Have you ever wondered what your customers are trying to achieve by using your product? What role does your product play for them? The better you can answer these questions, the better you understand your customers. Understanding your customers is key in attracting new ones. Let’s dive in and take a look at the Jobs to be Done framework to bring this into practice.
Successful sellers and businesses know that people generally aren’t interested in you – they’re interested in what you can do for them. And yet, many sellers and marketers often fall into the trap of only talking about themselves in order to promote themselves.
The problem with inside-out marketing
Often touting all of their amazing features, many growth professionals forget the most important ingredient in persuading anyone to buy from them. That is understanding what role their product or service plays in their customers’ lives.
The key in understanding this is to find and define the moment that someone realized what they wanted to achieve. So how do you get there, and what does this mean for your business? You’ll need to talk to your customers and have them answer the following questions.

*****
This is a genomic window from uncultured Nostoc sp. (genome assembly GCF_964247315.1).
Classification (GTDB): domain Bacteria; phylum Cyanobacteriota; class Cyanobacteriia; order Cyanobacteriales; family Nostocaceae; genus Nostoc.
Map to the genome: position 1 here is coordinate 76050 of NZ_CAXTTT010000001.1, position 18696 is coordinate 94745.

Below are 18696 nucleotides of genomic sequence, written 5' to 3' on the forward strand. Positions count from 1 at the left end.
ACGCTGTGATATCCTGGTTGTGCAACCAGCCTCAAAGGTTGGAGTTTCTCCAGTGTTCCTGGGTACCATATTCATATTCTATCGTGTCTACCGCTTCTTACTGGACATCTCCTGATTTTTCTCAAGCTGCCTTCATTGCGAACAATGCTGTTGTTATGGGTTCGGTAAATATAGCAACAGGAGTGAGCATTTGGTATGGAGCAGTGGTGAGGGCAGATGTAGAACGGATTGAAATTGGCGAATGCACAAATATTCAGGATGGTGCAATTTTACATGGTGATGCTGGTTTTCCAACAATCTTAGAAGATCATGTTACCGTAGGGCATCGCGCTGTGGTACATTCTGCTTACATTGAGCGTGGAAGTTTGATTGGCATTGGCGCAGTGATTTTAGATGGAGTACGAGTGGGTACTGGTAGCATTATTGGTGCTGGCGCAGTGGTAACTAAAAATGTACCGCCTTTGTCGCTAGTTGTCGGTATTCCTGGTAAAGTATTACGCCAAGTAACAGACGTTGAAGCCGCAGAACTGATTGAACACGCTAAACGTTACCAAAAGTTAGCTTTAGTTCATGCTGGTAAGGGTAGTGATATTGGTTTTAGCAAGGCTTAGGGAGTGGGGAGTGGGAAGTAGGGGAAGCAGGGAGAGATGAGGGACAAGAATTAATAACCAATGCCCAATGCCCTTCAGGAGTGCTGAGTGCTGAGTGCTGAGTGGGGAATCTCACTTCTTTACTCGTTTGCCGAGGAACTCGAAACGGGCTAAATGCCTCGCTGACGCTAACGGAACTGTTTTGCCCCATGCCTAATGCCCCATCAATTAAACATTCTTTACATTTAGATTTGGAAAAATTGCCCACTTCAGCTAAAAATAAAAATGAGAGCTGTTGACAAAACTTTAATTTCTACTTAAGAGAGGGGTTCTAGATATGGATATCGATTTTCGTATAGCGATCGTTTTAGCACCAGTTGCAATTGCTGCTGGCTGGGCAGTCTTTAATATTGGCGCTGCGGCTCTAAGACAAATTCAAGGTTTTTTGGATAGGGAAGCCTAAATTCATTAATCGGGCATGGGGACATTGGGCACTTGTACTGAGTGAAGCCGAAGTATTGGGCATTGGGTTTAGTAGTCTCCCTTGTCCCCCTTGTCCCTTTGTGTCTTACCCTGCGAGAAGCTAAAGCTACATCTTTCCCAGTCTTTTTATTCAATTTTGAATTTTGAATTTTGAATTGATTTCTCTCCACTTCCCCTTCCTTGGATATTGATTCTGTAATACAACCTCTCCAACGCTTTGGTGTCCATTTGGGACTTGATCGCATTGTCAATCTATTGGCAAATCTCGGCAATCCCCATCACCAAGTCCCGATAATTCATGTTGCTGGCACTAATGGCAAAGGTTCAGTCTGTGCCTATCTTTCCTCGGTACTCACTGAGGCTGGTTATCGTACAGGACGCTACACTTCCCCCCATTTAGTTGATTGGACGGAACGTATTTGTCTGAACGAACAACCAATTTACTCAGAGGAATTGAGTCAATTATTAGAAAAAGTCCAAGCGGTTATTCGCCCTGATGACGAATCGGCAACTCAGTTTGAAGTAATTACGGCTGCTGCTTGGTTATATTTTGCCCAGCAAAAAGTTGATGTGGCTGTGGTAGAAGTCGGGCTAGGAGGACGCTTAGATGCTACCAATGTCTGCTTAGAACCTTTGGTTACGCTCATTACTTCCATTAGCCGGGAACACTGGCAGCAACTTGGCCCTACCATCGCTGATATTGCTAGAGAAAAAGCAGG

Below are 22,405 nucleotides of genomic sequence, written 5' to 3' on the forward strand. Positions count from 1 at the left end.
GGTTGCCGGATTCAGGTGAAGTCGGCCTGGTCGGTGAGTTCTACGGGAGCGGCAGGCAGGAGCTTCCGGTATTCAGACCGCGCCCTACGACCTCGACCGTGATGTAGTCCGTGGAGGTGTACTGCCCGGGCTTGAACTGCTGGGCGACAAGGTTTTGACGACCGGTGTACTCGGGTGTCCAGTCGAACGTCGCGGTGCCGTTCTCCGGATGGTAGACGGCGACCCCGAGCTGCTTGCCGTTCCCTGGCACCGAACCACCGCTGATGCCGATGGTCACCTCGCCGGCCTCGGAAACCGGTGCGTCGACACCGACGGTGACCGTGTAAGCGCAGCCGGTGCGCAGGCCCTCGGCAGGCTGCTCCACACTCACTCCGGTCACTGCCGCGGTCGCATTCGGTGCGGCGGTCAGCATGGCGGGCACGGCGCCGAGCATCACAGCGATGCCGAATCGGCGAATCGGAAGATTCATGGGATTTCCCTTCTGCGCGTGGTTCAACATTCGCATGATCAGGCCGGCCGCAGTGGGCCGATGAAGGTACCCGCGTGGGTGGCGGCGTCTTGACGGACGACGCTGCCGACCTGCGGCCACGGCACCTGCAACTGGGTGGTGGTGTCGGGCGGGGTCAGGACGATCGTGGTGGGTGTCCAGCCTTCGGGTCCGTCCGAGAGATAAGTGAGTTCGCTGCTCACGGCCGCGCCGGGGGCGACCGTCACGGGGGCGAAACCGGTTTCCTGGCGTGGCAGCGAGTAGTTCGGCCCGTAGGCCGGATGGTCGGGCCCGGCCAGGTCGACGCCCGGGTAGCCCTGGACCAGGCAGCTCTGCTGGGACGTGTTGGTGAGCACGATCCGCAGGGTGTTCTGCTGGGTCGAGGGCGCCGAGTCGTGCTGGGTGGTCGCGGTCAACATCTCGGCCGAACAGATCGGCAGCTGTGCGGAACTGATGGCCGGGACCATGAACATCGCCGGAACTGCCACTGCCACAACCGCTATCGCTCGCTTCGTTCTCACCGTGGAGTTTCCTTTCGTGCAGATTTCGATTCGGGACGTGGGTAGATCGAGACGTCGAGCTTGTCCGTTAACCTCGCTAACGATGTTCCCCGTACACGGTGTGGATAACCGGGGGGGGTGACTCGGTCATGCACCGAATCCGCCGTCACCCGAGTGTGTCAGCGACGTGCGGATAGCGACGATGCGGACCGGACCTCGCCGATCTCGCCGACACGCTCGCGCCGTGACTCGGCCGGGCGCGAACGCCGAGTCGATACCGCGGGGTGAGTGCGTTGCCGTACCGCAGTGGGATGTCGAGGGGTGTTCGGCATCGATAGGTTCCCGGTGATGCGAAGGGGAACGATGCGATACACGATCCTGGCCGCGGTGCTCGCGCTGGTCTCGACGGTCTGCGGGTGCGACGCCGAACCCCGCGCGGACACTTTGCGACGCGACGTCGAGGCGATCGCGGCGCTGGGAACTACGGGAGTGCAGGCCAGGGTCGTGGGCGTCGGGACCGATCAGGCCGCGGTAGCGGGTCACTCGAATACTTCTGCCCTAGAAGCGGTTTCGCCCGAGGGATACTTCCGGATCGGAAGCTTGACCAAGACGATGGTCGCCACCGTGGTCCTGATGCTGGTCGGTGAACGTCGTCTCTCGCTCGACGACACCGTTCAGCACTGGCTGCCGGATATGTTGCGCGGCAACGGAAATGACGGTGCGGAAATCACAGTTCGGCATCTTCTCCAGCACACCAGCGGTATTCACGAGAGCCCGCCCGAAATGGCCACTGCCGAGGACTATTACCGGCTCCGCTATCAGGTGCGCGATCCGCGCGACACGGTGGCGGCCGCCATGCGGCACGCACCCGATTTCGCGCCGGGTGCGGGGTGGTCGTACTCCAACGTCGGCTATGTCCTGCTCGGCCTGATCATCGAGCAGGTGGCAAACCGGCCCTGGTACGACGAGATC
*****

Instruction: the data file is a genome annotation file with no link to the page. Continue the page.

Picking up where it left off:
Questions to answer
- Why did you buy it?
- How long did you think about it before buying it?
- What triggered you to buy it?
- Have you thought about buying it without actually doing it, pre-purchase?
- How did you achieve the desired outcome before using our product?
- When did you realize there is a solution?
The answer to these questions helps you setting up a realistic customer journey – the journey composed of thoughts, events, and actions someone goes through in which your product or service plays a role. You might find trigger events you didn’t expect, which is great because that means you can start focussing your marketing and sales efforts on touchpoints that are relevant to new potential buyers.
Creating a Job to be Done
Now that you know your customers’ lived experience, it’s time to describe their Job to be Done. Stick to this simple template and complete it as accurately as possible.
As a <identification>,
When I <do/experience>,
I want <something>,
So I can <achieve result>
A well-known example for Jobs to be Done theory is fast food – a simple product at first glance, yet it has a deeper meaning for someone like a busy commuter.
As a commuter,
When I go to work in the morning,
I want quick and easy access to food,
So I can directly start working without having to think about food for the first couple of hours.
For more complex products such as those in tech, Jobs to be Done can get very specific. Having ideal customer profiles and buyer personas really helps with this exercise, so create those if you haven’t yet. Once you’ve defined your Jobs to be Done, focus your marketing, sales, and product development efforts on satisfying your persona’s desired outcome. Your customers will thank you, and you’ll grow in the process.